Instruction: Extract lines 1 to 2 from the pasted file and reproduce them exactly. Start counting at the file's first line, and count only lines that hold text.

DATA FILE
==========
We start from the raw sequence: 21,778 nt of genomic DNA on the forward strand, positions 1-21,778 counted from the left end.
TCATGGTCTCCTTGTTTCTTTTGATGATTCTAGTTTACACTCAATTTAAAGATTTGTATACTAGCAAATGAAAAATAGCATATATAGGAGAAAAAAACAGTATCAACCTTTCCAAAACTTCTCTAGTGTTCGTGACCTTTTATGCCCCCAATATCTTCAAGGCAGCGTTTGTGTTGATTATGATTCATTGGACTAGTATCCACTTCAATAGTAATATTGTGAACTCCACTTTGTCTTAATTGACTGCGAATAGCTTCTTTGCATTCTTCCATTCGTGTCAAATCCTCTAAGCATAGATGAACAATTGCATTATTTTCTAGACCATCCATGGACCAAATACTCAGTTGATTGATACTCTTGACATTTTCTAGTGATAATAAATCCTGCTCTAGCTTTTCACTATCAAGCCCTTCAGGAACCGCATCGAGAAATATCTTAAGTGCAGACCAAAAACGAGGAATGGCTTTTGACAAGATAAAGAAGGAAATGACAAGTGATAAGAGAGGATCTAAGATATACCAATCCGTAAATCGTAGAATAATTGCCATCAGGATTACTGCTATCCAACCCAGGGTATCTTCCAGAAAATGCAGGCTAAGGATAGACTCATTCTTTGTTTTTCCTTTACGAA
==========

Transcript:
We start from the raw sequence: 21,778 nt of genomic DNA on the forward strand, positions 1-21,778 counted from the left end.
TCATGGTCTCCTTGTTTCTTTTGATGATTCTAGTTTACACTCAATTTAAAGATTTGTATACTAGCAAATGAAAAATAGCATATATAGGAGAAAAAAACAGTATCAACCTTTCCAAAACTTCTCTAGTGTTCGTGACCTTTTATGCCCCCAATATCTTCAAGGCAGCGTTTGTGTTGATTATGATTCATTGGACTAGTATCCACTTCAATAGTAATATTGTGAACTCCACTTTGTCTTAATTGACTGCGAATAGCTTCTTTGCATTCTTCCATTCGTGTCAAATCCTCTAAGCATAGATGAACAATTGCATTATTTTCTAGACCATCCATGGACCAAATACTCAGTTGATTGATACTCTTGACATTTTCTAGTGATAATAAATCCTGCTCTAGCTTTTCACTATCAAGCCCTTCAGGAACCGCATCGAGAAATATCTTAAGTGCAGACCAAAAACGAGGAATGGCTTTTGACAAGATAAAGAAGGAAATGACAAGTGATAAGAGAGGATCTAAGATATACCAATCCGTAAATCGTAGAATAATTGCCATCAGGATTACTGCTATCCAACCCAGGGTATCTTCCAGAAAATGCAGGCTAAGGATAGACTCATTCTTTGTTTTTCCTTTACGAA